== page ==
BEIJING (AP) – Asian stock markets were mixed yesterday after Wall Street edged lower amid fears higher interest rates will chill global economic growth.
Shanghai and Hong Kong advanced, while Tokyo and Seoul declined. Oil prices fell more than USD2 per barrel to near USD100.
Federal Reserve Chair Jerome Powell, talking to members of Congress, said on Wednesday that while the United States (US) central bank doesn’t need to “provoke a recession”, one is a possibility due to rate hikes to cool inflation that is running at four-decade highs.
Wall Street’s benchmark S&P 500 index lost 0.1 per cent after swinging between a gain of one per cent and a loss of 1.3 per cent during the day.
“The market now accepts recession is a risk, having been in total denial,” Michael Every of Rabobank said in a report.
The Shanghai Composite Index rose 0.6 per cent to 3,285.99 while the Nikkei 225 in Tokyo sank 0.3 per cent to 26,059.39. The Hang Seng in Hong Kong gained one per cent to 21,209.09.
The Kospi in Seoul retreated 1.5 per cent to 2,308.20 while Sydney’s S&P-ASX 200 rose 0.2 per cent to 6,523.50. New Zealand, Bangkok and Singapore advanced while Jakarta fell.
Central banks in the United Sates (US) and Europe are trying to stop inflation that is running at four-decade highs.
Investors worry that will derail global growth. Powell, speaking before the Senate Banking Committee, acknowledged the risks but said it is “absolutely essential” that the Fed restore stable prices.
“We now anticipate the most aggressive and synchronised tightening cycle” by global central banks since the 1980s, said Jennifer McKeown of Capital Economics in a report. “The key question now is not whether central banks will slam on the brakes, but what might stop them?”
The S&P 500 declined to 3,759.89. Stocks in the index were evenly split between gainers and decliners.
The Dow Jones Industrial Average gave up 0.2 per cent to 30,483.13. The Nasdaq composite slipped 0.2 per cent to 11,053.08.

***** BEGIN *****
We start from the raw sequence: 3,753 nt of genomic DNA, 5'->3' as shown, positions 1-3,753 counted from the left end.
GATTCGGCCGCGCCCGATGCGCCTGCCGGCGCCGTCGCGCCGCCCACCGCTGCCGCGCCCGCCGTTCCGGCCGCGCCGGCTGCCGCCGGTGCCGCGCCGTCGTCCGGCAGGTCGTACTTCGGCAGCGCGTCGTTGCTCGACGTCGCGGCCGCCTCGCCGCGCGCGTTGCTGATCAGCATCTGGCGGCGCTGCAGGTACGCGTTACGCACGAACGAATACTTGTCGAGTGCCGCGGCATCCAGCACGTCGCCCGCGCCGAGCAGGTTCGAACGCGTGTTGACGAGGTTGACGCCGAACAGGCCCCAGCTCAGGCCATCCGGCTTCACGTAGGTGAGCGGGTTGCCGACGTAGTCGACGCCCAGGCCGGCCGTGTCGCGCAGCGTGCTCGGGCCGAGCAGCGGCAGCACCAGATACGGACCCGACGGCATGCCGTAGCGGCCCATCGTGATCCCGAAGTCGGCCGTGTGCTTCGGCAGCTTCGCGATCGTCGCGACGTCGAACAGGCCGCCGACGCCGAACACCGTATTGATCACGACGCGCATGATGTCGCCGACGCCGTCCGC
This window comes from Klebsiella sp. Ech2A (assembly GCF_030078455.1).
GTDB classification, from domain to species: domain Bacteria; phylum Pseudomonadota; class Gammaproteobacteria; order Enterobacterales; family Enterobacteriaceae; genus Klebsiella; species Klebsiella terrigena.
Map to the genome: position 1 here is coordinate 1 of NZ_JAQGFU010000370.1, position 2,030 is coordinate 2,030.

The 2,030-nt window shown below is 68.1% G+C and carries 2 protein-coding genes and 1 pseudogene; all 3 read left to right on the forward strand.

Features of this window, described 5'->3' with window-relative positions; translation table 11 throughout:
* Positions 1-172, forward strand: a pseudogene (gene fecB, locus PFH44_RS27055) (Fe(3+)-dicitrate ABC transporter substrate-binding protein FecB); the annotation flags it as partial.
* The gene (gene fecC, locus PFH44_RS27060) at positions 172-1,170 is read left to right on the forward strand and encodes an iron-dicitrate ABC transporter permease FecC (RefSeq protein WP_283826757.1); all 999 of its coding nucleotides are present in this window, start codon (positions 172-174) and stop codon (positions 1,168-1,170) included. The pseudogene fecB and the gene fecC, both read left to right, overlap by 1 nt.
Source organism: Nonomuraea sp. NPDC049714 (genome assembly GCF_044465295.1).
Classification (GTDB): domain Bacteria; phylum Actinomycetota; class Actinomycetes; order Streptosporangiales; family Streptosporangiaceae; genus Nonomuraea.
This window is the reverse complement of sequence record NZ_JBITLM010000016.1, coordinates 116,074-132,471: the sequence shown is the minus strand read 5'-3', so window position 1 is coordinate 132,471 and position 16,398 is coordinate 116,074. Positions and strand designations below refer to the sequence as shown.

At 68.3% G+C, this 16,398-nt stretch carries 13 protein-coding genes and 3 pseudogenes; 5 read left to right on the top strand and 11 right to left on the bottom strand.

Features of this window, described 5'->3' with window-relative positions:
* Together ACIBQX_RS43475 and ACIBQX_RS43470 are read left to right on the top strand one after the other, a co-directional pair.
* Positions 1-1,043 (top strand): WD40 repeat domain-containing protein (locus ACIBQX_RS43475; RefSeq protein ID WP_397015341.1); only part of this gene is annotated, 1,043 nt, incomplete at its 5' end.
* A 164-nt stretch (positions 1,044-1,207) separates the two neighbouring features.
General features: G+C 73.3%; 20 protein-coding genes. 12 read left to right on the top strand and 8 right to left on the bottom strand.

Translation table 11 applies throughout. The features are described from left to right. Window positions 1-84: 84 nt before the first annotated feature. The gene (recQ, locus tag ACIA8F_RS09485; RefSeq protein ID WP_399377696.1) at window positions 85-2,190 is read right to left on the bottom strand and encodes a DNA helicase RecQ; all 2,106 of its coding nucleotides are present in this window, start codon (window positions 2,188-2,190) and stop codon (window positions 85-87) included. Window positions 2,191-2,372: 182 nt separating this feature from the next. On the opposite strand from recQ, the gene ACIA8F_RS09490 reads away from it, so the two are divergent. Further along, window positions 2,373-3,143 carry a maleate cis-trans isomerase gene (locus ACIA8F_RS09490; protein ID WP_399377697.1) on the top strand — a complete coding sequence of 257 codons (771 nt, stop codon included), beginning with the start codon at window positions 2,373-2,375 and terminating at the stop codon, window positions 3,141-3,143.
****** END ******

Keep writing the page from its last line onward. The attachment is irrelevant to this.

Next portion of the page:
The S&P 500 is in a bear market, or down more than 20 per cent from its January 3 peak. It has fallen in 10 of the past 11 weeks.
Last week, the Fed raised its benchmark rate by three quarters of a percentage point, three times its usual margin and the biggest increase in nearly three decades.
Fed policymakers said they anticipate more rate hikes this year and next and at a quicker tempo than previously forecast. They said the central bank’s key rate should reach 3.8 per cent by the end of 2023, its highest level in 15 years.
Surging prices have soured consumer sentiment in the US, the world’s biggest market. Retail spending is sagging.
Inflation fears have been aggravated by a spike in prices of oil, wheat and other commodities due to Russia’s attack on Ukraine.
Oil prices fell sharply for a second on Wednesday, suggesting traders anticipate weaker demand as economic activity cools.
Benchmark US crude tumbled USD2.68 to USD103.51 per barrel in electronic trading on the New York Mercantile Exchange. The contract declined USD3.33 on Wednesday to USD106.19. Brent crude, the price basis for international trading, retreated USD2.43 to USD106.22 per barrel in London. It sank USD3.12 the previous session to USD108.65.
The dollar fell to JPY135.34 from Wednesday’s JPY136.28. The euro rose to USD1.0570 from USD1.0566.